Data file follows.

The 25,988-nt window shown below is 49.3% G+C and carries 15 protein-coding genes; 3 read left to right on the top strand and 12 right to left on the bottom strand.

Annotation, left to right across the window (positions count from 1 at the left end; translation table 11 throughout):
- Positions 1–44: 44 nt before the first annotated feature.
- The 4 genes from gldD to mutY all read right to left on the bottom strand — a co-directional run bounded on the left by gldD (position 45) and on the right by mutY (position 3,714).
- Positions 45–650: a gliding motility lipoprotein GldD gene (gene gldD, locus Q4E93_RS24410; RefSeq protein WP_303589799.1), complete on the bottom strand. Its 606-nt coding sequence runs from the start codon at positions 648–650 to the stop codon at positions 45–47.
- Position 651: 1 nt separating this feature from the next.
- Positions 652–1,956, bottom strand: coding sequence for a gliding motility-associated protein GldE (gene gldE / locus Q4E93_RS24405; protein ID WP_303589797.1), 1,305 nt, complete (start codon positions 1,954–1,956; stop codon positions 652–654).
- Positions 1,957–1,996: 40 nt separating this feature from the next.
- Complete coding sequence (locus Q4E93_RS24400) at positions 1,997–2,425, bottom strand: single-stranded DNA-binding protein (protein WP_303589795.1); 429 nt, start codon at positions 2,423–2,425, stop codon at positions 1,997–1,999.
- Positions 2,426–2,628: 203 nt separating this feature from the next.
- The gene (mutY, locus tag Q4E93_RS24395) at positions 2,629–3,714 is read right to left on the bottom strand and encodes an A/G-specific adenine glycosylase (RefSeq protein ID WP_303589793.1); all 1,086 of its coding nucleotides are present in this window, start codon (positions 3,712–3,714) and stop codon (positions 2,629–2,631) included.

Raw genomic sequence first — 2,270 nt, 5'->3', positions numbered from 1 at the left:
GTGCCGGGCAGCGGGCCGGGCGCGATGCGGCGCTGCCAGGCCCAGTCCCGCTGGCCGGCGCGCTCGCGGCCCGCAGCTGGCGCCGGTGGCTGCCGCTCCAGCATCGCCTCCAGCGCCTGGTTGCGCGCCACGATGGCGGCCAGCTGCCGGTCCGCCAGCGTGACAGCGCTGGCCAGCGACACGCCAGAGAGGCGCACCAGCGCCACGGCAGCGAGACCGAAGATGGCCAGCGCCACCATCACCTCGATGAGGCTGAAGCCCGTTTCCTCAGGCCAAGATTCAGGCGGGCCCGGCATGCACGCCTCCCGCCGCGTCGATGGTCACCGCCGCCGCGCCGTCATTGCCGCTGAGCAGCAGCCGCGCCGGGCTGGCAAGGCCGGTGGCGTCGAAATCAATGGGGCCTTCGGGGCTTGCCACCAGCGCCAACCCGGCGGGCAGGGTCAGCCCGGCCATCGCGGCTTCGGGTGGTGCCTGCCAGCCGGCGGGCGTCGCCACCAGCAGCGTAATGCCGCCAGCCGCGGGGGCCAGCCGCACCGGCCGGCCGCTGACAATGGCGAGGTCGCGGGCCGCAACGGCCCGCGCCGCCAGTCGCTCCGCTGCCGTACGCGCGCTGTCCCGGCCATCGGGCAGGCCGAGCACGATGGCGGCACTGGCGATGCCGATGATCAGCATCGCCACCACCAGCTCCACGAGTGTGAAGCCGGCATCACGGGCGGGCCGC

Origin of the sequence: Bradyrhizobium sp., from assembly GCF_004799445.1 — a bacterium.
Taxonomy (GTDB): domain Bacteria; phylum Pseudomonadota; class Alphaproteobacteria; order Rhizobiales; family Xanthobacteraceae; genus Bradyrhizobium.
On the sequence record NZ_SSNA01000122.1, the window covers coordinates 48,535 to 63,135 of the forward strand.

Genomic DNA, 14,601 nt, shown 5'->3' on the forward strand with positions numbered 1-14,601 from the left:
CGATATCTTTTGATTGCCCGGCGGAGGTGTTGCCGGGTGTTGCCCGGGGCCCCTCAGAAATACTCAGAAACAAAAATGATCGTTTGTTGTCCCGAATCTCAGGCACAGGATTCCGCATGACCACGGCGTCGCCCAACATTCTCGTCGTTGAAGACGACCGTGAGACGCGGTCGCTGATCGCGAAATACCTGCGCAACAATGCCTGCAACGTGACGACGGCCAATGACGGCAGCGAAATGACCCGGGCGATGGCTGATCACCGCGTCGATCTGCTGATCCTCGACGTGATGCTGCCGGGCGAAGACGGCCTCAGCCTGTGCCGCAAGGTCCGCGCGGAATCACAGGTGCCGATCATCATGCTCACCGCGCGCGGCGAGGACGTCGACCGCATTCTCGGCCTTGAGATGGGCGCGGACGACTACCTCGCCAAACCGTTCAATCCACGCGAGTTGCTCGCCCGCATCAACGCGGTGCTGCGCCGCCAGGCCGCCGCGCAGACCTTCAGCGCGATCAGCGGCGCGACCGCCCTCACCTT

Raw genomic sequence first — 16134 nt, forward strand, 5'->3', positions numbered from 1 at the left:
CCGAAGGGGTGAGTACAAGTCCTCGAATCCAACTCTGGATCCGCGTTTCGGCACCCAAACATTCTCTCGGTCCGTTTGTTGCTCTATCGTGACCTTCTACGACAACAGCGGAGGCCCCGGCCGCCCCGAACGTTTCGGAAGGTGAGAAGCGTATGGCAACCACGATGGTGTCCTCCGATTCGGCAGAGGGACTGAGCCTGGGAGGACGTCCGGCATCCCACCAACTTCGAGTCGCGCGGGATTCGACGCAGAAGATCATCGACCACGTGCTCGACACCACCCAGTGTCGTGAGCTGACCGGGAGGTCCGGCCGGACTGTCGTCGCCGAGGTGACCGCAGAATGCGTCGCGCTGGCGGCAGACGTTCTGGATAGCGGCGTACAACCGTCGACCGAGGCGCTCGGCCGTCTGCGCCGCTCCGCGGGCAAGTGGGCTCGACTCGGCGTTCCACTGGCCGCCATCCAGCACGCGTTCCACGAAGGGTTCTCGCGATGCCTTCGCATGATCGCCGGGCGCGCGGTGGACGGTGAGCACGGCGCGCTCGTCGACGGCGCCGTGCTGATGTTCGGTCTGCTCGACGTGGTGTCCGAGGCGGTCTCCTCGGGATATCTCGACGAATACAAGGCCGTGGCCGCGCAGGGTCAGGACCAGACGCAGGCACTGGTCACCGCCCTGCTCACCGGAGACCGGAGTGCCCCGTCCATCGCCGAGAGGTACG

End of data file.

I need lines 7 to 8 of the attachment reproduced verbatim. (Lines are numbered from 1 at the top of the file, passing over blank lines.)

- Positions 652–1,956, bottom strand: coding sequence for a gliding motility-associated protein GldE (gene gldE / locus Q4E93_RS24405; protein ID WP_303589797.1), 1,305 nt, complete (start codon positions 1,954–1,956; stop codon positions 652–654).
- Positions 1,957–1,996: 40 nt separating this feature from the next.